“I have a dream that one day this nation will rise up and live out the true meaning of its creed: ‘We hold these truths to be self-evident, that all men are created equal.’”

The Rev. Martin Luther King Jr. spoke those words at the Lincoln Memorial in August 1963, as America was tossed into a tempest of racial unrest. Nearly 60 years later, there’s still plenty of unrest.

On Monday, we’ll mark King’s life and legacy with a national holiday. It’s now been 39 years since the birthday of this iconic figure in the civil rights movement was rightly designated as such by Congress.

Sometimes in the years since King’s death, people ask a question that’s intriguing, but impossible to answer. “If Martin Luther King were alive today, what would he think of …?”

Certainly, if King had not been cut down by an assassin’s bullet in Memphis almost 54 years ago, and if he had lived to see his 93rd birthday, he would have borne witness to all that the rest of America has seen.

Most recently, he would have seen an America that is ostensibly desegregated, but in fact has many gaps that persist between its Black citizens and its white citizens.

He would have seen a political divide that has widened considerably in the last several years. He would have seen a nasty discord among many Americans that splits us into red and blue just as much as into Black and white. He would have seen a worldwide pandemic rage into what will be its third year, affecting people of color disproportionately.

Again, King: “The ultimate measure of a person is not where one stands in moments of comfort and convenience, but where one stands in times of challenge and controversy.”

He would have seen these things and more.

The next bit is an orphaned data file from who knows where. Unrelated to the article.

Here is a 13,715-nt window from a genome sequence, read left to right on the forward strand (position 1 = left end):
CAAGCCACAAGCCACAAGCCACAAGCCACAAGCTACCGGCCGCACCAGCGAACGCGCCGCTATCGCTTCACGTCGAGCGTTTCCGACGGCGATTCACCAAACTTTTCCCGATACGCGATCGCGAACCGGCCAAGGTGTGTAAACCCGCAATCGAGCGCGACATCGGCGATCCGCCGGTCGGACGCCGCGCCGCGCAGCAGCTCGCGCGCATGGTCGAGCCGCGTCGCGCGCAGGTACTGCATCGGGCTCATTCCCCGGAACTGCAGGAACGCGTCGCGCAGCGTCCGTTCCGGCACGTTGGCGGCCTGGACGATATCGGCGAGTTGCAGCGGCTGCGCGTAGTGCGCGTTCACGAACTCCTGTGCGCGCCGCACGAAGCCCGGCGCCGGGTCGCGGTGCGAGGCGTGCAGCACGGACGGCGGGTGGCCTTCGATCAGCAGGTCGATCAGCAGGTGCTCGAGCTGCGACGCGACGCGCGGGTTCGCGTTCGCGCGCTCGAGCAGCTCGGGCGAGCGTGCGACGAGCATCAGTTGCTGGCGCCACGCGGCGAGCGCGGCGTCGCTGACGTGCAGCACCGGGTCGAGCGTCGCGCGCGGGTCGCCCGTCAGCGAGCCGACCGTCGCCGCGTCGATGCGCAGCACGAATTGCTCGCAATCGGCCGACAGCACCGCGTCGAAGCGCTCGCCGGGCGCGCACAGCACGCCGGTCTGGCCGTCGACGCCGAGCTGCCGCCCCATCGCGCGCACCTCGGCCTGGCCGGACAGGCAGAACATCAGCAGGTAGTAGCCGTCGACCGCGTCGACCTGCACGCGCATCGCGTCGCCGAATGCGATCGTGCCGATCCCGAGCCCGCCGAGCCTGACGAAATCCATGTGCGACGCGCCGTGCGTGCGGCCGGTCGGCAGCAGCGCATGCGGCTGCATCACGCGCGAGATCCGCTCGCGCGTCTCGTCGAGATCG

What exactly he would have thought of all of them, and by word and deed influenced our perception of them, is pure speculation. But it is food for thought.

So what can we do to appropriately mark the holiday?

Here in Kent County, our options are limited in 2022 due to the ongoing pandemic.

First thing Monday morning, the 20th annual Martin Luther King Jr. Observance and Breakfast will be held virtually — pivoting from its traditional event at the Rock Hall firehouse. Everyone is invited and there is no cost. The Zoom link will be posted on the Chester Valley Ministers Association Facebook page on Sunday, Jan. 16.

One of the highlights will be the awarding of the annual Dr. Martin Luther King Jr. Humanitarian Award for contributions to the quality of life in Kent County and the Vincent Hynson Memorial Youth awards. Two individuals will receive the humanitarian award, one adult and one young person.

The Vincent Hynson awards honor the memory of the community activist, teacher and pastor who died in 2004. They are presented to Kent County Middle School students who demonstrate and practice community involvement and good citizenship.

In a sermon in Atlanta only a few weeks before his assassination in the spring of 1968, King spoke about service to others. “Everybody can be great, because everybody can serve,” he told the congregation. “You don’t have to have a college degree to serve. You don’t have to make your subject and your verb agree to serve. … You only need a heart full of grace and a soul generated by love. And you can be that servant.”

We can make King’s message endure on Monday, and all year long.

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